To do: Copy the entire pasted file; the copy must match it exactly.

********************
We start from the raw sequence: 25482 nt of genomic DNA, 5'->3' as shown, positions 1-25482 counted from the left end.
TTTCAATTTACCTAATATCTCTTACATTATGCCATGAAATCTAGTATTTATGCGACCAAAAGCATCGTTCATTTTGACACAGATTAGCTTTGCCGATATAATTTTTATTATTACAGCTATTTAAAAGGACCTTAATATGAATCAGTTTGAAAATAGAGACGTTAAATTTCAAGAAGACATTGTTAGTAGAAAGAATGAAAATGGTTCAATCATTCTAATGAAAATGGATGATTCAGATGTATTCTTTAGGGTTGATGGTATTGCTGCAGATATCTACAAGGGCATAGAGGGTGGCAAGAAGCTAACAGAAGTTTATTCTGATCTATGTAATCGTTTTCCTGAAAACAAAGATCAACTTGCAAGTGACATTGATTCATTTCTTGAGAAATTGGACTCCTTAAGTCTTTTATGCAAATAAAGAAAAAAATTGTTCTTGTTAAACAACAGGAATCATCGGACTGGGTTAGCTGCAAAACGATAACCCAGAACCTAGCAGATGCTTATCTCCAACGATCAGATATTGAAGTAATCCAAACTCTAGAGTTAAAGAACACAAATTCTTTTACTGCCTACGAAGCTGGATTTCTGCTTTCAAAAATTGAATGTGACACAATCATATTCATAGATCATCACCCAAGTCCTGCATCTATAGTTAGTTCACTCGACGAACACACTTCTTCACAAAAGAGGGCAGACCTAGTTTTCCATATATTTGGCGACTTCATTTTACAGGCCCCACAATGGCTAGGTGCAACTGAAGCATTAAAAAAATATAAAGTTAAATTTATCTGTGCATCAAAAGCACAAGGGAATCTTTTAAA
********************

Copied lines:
We start from the raw sequence: 25482 nt of genomic DNA, 5'->3' as shown, positions 1-25482 counted from the left end.
TTTCAATTTACCTAATATCTCTTACATTATGCCATGAAATCTAGTATTTATGCGACCAAAAGCATCGTTCATTTTGACACAGATTAGCTTTGCCGATATAATTTTTATTATTACAGCTATTTAAAAGGACCTTAATATGAATCAGTTTGAAAATAGAGACGTTAAATTTCAAGAAGACATTGTTAGTAGAAAGAATGAAAATGGTTCAATCATTCTAATGAAAATGGATGATTCAGATGTATTCTTTAGGGTTGATGGTATTGCTGCAGATATCTACAAGGGCATAGAGGGTGGCAAGAAGCTAACAGAAGTTTATTCTGATCTATGTAATCGTTTTCCTGAAAACAAAGATCAACTTGCAAGTGACATTGATTCATTTCTTGAGAAATTGGACTCCTTAAGTCTTTTATGCAAATAAAGAAAAAAATTGTTCTTGTTAAACAACAGGAATCATCGGACTGGGTTAGCTGCAAAACGATAACCCAGAACCTAGCAGATGCTTATCTCCAACGATCAGATATTGAAGTAATCCAAACTCTAGAGTTAAAGAACACAAATTCTTTTACTGCCTACGAAGCTGGATTTCTGCTTTCAAAAATTGAATGTGACACAATCATATTCATAGATCATCACCCAAGTCCTGCATCTATAGTTAGTTCACTCGACGAACACACTTCTTCACAAAAGAGGGCAGACCTAGTTTTCCATATATTTGGCGACTTCATTTTACAGGCCCCACAATGGCTAGGTGCAACTGAAGCATTAAAAAAATATAAAGTTAAATTTATCTGTGCATCAAAAGCACAAGGGAATCTTTTAAA